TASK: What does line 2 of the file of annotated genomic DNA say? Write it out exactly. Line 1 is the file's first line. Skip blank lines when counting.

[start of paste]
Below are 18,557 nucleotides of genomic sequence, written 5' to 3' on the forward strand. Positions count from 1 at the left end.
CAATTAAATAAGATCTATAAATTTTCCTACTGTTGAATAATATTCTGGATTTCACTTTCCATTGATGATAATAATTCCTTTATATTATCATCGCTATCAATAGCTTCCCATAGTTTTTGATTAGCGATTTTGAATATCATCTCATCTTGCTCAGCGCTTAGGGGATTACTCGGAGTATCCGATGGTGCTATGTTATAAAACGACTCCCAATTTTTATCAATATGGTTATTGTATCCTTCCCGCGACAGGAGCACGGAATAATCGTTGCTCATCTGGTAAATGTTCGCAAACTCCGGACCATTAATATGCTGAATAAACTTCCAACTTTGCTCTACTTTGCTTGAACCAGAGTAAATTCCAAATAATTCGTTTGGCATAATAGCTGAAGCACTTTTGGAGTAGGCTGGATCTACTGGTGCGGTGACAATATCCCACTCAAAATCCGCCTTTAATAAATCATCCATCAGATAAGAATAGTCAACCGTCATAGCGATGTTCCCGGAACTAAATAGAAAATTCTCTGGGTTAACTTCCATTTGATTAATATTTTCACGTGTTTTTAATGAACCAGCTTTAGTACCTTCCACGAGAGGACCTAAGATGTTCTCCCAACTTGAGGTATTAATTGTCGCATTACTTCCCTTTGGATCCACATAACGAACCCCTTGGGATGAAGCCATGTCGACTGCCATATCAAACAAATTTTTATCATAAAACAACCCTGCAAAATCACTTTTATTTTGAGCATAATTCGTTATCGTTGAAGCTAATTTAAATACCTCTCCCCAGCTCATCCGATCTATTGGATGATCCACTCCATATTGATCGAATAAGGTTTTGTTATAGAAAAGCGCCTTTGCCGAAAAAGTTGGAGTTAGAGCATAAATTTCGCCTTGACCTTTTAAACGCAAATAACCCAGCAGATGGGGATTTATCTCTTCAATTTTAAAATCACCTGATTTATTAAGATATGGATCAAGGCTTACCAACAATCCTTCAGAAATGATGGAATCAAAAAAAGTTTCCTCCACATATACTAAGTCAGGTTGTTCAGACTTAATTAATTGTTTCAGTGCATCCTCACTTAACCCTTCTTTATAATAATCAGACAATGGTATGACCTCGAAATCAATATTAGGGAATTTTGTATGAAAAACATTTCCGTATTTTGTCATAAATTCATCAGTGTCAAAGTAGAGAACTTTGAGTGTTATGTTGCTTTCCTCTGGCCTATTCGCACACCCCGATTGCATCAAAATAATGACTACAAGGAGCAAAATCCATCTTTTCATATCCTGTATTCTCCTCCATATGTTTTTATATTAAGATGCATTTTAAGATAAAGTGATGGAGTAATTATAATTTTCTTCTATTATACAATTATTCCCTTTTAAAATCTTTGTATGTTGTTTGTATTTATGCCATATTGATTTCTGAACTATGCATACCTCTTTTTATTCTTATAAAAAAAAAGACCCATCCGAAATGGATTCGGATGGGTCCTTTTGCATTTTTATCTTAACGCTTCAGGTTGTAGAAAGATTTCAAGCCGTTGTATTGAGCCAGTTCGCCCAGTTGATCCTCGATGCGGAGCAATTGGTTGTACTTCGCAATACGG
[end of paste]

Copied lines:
CAATTAAATAAGATCTATAAATTTTCCTACTGTTGAATAATATTCTGGATTTCACTTTCCATTGATGATAATAATTCCTTTATATTATCATCGCTATCAATAGCTTCCCATAGTTTTTGATTAGCGATTTTGAATATCATCTCATCTTGCTCAGCGCTTAGGGGATTACTCGGAGTATCCGATGGTGCTATGTTATAAAACGACTCCCAATTTTTATCAATATGGTTATTGTATCCTTCCCGCGACAGGAGCACGGAATAATCGTTGCTCATCTGGTAAATGTTCGCAAACTCCGGACCATTAATATGCTGAATAAACTTCCAACTTTGCTCTACTTTGCTTGAACCAGAGTAAATTCCAAATAATTCGTTTGGCATAATAGCTGAAGCACTTTTGGAGTAGGCTGGATCTACTGGTGCGGTGACAATATCCCACTCAAAATCCGCCTTTAATAAATCATCCATCAGATAAGAATAGTCAACCGTCATAGCGATGTTCCCGGAACTAAATAGAAAATTCTCTGGGTTAACTTCCATTTGATTAATATTTTCACGTGTTTTTAATGAACCAGCTTTAGTACCTTCCACGAGAGGACCTAAGATGTTCTCCCAACTTGAGGTATTAATTGTCGCATTACTTCCCTTTGGATCCACATAACGAACCCCTTGGGATGAAGCCATGTCGACTGCCATATCAAACAAATTTTTATCATAAAACAACCCTGCAAAATCACTTTTATTTTGAGCATAATTCGTTATCGTTGAAGCTAATTTAAATACCTCTCCCCAGCTCATCCGATCTATTGGATGATCCACTCCATATTGATCGAATAAGGTTTTGTTATAGAAAAGCGCCTTTGCCGAAAAAGTTGGAGTTAGAGCATAAATTTCGCCTTGACCTTTTAAACGCAAATAACCCAGCAGATGGGGATTTATCTCTTCAATTTTAAAATCACCTGATTTATTAAGATATGGATCAAGGCTTACCAACAATCCTTCAGAAATGATGGAATCAAAAAAAGTTTCCTCCACATATACTAAGTCAGGTTGTTCAGACTTAATTAATTGTTTCAGTGCATCCTCACTTAACCCTTCTTTATAATAATCAGACAATGGTATGACCTCGAAATCAATATTAGGGAATTTTGTATGAAAAACATTTCCGTATTTTGTCATAAATTCATCAGTGTCAAAGTAGAGAACTTTGAGTGTTATGTTGCTTTCCTCTGGCCTATTCGCACACCCCGATTGCATCAAAATAATGACTACAAGGAGCAAAATCCATCTTTTCATATCCTGTATTCTCCTCCATATGTTTTTATATTAAGATGCATTTTAAGATAAAGTGATGGAGTAATTATAATTTTCTTCTATTATACAATTATTCCCTTTTAAAATCTTTGTATGTTGTTTGTATTTATGCCATATTGATTTCTGAACTATGCATACCTCTTTTTATTCTTATAAAAAAAAAGACCCATCCGAAATGGATTCGGATGGGTCCTTTTGCATTTTTATCTTAACGCTTCAGGTTGTAGAAAGATTTCAAGCCGTTGTATTGAGCCAGTTCGCCCAGTTGATCCTCGATGCGGAGCAATTGGTTGTACTTCGCAATACGG